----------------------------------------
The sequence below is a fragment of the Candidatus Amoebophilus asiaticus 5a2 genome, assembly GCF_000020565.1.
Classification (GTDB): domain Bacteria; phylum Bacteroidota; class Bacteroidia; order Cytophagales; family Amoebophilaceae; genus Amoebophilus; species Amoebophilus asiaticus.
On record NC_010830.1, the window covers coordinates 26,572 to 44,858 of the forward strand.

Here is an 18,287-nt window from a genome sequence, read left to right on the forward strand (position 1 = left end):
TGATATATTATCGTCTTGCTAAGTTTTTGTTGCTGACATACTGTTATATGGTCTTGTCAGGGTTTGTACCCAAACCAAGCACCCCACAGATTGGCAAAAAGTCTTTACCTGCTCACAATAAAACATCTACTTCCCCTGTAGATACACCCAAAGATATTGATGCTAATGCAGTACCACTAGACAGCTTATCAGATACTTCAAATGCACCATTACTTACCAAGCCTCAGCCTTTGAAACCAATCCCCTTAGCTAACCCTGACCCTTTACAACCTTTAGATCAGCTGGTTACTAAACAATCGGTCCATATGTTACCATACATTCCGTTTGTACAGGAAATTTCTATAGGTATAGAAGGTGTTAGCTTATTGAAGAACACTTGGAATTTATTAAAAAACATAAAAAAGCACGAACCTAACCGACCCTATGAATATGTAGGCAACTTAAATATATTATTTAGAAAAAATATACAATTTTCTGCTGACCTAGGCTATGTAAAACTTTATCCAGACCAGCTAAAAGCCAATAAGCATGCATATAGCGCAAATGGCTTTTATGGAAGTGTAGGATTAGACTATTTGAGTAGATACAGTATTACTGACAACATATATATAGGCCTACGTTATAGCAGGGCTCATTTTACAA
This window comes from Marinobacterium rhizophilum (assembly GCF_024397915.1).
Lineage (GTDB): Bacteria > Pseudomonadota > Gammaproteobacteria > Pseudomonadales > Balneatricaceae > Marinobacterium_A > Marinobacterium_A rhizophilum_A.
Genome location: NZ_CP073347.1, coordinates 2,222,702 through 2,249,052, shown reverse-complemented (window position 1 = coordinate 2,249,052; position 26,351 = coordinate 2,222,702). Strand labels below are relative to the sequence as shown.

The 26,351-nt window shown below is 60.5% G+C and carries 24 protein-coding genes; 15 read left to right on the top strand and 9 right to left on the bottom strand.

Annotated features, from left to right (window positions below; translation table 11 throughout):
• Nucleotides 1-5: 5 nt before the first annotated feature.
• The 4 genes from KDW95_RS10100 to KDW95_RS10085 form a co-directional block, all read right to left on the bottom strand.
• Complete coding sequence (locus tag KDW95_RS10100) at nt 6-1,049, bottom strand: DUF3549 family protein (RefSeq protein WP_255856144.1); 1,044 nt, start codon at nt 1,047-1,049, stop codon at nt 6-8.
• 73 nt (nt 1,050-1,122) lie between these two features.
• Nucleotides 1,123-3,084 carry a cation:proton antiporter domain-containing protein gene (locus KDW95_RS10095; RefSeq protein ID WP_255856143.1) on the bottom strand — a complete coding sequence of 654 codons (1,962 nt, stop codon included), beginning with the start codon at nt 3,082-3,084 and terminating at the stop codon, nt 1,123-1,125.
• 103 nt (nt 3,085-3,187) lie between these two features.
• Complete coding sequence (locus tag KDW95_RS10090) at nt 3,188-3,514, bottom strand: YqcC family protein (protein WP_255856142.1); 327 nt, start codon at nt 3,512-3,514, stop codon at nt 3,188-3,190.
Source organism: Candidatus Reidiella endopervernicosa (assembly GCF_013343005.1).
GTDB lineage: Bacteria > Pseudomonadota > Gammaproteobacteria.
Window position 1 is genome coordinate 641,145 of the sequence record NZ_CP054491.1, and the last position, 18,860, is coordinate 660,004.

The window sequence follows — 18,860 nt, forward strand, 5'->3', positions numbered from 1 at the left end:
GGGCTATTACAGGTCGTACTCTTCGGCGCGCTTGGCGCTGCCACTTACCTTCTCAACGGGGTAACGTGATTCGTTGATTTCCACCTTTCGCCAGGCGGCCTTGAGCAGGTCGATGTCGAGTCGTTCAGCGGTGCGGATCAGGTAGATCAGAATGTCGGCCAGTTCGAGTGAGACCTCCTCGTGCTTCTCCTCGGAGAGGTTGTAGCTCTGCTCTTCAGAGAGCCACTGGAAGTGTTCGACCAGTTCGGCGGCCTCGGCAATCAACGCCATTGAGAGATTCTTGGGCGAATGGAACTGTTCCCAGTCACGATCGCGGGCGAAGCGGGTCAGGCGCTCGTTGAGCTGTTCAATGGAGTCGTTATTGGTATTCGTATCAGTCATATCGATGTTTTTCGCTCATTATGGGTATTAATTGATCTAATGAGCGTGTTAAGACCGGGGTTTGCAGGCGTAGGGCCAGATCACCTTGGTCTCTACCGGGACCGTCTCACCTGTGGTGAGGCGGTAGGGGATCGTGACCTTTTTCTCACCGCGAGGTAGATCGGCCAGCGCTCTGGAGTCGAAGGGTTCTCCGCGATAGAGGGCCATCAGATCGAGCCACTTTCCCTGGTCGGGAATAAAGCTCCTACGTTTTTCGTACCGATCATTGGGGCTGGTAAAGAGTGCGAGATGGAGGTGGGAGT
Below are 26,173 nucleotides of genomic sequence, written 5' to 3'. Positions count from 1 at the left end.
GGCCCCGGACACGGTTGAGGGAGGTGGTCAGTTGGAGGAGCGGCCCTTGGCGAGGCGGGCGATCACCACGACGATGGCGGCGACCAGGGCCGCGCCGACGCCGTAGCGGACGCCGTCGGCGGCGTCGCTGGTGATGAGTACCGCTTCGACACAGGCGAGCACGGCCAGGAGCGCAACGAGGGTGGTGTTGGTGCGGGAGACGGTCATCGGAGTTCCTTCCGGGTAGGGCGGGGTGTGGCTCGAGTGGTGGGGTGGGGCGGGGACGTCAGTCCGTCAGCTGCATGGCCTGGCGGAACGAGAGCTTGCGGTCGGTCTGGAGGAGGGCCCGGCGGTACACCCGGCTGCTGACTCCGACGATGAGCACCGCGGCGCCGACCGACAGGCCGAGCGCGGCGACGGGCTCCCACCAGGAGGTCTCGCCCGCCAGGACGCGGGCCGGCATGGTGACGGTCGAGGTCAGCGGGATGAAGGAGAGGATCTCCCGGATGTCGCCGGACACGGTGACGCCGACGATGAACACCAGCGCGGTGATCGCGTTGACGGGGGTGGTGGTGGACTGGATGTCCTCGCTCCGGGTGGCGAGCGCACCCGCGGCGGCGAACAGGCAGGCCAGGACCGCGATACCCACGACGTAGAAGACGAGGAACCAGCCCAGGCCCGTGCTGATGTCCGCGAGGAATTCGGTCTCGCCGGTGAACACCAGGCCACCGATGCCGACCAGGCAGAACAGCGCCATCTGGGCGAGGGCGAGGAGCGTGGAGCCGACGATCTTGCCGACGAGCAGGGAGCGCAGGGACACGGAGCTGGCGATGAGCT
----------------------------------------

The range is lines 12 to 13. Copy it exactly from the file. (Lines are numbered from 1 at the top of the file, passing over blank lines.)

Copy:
• The 4 genes from KDW95_RS10100 to KDW95_RS10085 form a co-directional block, all read right to left on the bottom strand.
• Complete coding sequence (locus tag KDW95_RS10100) at nt 6-1,049, bottom strand: DUF3549 family protein (RefSeq protein WP_255856144.1); 1,044 nt, start codon at nt 1,047-1,049, stop codon at nt 6-8.